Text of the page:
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How Remote Sensing Applications Will Help Put a Price on Carbon

Quantifying our Resources

Advances in remote sensing are pushing forward our abilities to quantify natural resources. As satellites improve, offering increased resolution and shorter revisit times, we continue to see new applications of remote sensing technology. GIS was conceived as a method for quantifying natural resources when the Canadian Government commissioned Roger Tomlinson to create the Canada Geographic Information System in the 1960s.

Canada has always faced the challenge of quantifying our plentiful natural resources, and we have taken steps to be at the forefront of the industry in this regard. The new 2020 Space-Based Earth Observation (SEBO) strategy affirms this commitment. An aspect of this strategy is taking advantage of the improved capabilities of SBEO to quantify and understand the natural resources and systems of the earth to fight the growing threat of anthropogenic climate change. We are starting to see what we thought were small changes become much larger, and it is happening faster and in ways that we did not foresee. An important article from Grist recently outlined 7 of the most significant climate tipping points in the global ecosystem that we are approaching, including Land, Sea, and Ice environments.

Playing Catch-up in the Fight Against Climate Change

As we continue to see these signs of destabilization in natural environments through projects such as the new Google Earth Engine Timelapse Series, the call for action on critical environmental issues continues to grow louder. As glaciers retreat, sea levels rise, and forests retreat, we are starting to see bolder commitments from governments globally. These commitments tend to focus on outcomes such as reducing carbon emissions, such as the US goal to reduce emissions by 50% – 52% by 2030 compared to 2005 levels. These are important goals to have, and they are certainly improvements on previous goals, however, the fight against climate change still faces one big issue.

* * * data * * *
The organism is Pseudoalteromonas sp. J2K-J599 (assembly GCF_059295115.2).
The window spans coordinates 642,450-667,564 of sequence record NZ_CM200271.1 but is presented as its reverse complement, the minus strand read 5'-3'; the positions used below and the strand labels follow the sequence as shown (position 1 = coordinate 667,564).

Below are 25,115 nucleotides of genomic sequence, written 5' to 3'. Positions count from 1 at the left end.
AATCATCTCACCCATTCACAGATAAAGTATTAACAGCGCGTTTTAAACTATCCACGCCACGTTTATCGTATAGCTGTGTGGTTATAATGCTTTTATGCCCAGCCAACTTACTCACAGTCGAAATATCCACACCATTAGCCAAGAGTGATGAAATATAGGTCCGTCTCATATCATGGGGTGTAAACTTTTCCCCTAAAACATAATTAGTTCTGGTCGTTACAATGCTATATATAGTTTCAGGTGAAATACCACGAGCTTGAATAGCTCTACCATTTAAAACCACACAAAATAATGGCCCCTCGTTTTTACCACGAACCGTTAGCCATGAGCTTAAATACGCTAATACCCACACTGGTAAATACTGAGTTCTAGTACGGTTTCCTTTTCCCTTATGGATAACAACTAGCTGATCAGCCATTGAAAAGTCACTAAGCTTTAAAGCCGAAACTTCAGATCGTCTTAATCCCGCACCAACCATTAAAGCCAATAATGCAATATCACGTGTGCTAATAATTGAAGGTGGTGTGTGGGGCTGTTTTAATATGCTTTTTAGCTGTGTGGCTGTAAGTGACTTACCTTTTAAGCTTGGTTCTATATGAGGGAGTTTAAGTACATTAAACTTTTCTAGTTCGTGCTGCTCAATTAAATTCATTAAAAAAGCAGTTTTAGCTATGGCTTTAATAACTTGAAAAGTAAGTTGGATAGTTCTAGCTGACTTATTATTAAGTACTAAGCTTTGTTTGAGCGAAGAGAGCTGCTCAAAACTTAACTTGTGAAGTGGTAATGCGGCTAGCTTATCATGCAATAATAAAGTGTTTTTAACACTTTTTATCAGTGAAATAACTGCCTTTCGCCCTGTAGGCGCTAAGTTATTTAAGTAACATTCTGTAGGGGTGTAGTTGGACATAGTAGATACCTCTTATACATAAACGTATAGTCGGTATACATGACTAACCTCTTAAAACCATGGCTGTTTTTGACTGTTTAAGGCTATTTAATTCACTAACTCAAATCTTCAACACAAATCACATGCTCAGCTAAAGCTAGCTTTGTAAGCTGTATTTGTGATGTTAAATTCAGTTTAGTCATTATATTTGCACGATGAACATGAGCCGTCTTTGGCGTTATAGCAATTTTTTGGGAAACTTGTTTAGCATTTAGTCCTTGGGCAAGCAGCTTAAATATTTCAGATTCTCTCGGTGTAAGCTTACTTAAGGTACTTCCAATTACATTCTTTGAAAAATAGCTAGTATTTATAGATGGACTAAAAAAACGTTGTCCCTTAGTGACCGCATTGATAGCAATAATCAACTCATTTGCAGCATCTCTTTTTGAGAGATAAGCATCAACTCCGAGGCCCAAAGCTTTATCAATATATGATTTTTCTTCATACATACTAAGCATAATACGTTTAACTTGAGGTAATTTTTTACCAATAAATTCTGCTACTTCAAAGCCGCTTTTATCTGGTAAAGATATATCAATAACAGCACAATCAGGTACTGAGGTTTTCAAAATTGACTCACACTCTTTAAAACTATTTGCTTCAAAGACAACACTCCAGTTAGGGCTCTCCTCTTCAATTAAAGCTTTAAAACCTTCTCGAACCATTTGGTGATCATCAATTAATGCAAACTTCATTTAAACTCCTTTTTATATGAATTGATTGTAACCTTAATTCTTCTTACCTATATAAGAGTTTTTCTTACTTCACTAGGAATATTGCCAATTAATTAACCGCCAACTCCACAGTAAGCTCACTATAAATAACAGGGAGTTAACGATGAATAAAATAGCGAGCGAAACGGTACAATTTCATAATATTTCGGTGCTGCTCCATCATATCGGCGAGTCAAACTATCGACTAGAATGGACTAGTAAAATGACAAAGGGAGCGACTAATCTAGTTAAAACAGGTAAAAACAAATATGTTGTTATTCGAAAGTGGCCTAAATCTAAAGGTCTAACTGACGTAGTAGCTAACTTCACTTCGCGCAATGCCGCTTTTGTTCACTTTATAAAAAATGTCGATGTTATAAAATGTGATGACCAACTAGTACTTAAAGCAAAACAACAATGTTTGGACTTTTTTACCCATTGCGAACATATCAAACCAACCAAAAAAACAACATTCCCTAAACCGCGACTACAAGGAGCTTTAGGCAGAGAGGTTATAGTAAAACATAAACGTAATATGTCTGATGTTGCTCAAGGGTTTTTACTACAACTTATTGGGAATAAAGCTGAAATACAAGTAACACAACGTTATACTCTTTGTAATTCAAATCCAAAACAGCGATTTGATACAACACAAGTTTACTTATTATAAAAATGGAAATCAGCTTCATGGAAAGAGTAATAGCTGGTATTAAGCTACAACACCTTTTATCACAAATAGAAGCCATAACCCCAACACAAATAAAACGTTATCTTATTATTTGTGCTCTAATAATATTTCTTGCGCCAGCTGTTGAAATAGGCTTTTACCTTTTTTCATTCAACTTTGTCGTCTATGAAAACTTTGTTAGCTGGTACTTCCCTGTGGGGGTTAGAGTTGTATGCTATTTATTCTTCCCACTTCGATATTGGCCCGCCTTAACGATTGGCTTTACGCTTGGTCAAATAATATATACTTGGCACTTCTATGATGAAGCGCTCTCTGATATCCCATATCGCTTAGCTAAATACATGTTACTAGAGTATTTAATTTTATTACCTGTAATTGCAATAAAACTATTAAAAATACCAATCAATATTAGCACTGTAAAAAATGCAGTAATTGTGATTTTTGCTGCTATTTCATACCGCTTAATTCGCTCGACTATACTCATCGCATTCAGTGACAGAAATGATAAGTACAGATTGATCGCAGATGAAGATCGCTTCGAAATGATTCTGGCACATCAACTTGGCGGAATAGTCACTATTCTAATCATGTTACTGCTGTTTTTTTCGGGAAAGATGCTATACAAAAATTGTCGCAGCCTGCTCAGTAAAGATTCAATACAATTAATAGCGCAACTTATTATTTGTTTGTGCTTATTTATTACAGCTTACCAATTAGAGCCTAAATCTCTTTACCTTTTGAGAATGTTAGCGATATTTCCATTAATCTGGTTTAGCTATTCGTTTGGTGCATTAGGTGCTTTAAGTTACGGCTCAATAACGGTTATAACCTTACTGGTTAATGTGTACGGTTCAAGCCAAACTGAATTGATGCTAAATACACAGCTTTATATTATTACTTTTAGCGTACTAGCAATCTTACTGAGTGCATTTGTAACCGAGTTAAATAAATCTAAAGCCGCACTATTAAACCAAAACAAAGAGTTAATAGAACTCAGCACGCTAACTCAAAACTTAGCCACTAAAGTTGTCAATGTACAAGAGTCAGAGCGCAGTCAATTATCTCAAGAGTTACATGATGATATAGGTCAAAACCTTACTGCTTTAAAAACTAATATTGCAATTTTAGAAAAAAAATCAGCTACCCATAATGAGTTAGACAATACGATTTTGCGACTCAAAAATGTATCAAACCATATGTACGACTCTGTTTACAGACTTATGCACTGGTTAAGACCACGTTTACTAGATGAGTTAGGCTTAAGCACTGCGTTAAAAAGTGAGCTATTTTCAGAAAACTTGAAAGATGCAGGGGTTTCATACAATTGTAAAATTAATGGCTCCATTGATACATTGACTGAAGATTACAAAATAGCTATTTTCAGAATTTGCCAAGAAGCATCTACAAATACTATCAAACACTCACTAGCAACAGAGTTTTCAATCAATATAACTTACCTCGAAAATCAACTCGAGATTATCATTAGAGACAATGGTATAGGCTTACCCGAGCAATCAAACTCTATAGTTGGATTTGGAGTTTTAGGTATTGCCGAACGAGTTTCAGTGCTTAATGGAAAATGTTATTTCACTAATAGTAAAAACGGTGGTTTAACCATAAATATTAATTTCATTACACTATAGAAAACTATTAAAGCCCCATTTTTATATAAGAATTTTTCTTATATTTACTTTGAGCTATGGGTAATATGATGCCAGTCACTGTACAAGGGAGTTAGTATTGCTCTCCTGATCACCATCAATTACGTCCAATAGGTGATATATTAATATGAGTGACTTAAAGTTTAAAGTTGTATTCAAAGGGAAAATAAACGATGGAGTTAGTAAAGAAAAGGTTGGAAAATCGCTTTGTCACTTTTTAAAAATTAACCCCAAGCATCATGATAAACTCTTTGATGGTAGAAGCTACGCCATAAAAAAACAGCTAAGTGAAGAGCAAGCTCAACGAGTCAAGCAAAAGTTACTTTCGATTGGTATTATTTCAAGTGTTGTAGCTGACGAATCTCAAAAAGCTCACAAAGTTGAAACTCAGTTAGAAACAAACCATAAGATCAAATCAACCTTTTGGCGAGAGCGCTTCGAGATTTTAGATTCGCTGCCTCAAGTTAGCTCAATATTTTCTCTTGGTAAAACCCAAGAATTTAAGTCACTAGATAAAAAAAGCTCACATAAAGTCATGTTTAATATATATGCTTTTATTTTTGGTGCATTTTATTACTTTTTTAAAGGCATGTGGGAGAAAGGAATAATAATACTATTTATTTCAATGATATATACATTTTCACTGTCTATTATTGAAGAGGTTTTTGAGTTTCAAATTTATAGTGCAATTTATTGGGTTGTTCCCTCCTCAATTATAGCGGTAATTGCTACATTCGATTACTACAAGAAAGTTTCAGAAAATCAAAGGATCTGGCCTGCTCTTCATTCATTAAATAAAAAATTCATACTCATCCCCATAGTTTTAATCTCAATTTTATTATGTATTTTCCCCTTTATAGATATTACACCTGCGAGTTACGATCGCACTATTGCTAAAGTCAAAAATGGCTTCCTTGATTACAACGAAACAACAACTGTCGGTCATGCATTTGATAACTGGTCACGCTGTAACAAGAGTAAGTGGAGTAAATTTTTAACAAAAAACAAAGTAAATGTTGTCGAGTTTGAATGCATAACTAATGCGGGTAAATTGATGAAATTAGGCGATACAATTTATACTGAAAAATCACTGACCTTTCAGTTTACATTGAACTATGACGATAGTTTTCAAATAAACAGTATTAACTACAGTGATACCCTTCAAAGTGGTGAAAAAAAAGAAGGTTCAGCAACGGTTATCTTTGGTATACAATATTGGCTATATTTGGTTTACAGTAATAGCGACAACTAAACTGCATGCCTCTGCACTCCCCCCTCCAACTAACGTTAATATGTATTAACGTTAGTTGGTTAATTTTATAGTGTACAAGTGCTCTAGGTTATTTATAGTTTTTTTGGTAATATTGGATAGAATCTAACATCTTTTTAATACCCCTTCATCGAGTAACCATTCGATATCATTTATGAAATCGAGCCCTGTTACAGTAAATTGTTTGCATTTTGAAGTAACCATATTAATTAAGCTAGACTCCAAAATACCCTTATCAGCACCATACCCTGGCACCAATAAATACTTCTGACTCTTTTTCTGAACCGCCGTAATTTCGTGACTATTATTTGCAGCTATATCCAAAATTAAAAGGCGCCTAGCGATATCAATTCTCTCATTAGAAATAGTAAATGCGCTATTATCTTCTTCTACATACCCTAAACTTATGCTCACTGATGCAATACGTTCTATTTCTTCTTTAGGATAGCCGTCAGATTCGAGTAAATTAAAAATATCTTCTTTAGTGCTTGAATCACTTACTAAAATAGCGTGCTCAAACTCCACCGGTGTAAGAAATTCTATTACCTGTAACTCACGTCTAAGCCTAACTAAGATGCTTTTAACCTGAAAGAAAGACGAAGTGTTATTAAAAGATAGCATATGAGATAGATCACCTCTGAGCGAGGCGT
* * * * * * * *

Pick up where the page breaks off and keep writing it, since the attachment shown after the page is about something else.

The Cost of Cutting Carbon

The issue that we are still trying to figure out when it comes to preventing a level of climate change that will drastically alter the face of the earth as we know it is what changes we can make that will help accomplish our goals. Some of the changes we need to make are obvious – right-in-front-of-our-face solutions – including but not limited to; driving less or choosing an electric vehicle, using renewable energy sources, and improving the energy efficiency of our home and workplaces, to name a few. However, as many people will tell you, these changes are not cheap. It costs a lot of money to switch your house to solar or buy a new vehicle, and these changes alone will not stop the feverish tide of climate change. We need national, industrial commitments to phase out fossil fuels wherever possible and government agencies to hold the biggest polluters accountable.

As economists have tried to help solve the problems of the cost of fighting climate change, many solutions have been proposed over the decades since research on the subject first appeared. One of the solutions that has garnered the most support, so much so that it won a Nobel Prize in Economics, is carbon pricing. The 2018 Nobel Prize in Economics was awarded to William Nordhaus and Paul Romer for “addressing some of our time’s most basic and pressing questions about how we create long-term sustained and sustainable economic growth.”

“In his recent Climate Casino book, Nordhaus argues the pricing of carbon achieves four objectives: it sends signals to consumers about which goods and services are more carbon-intensive; it sends signals to producers about which activities are most carbon-intensive (such as coal burning) and which are less carbon-intensive (like solar or wind); it sends signals to propel innovation to find new, affordable alternatives; and finally, pricing is the best means to convey these signals within well-functioning markets.”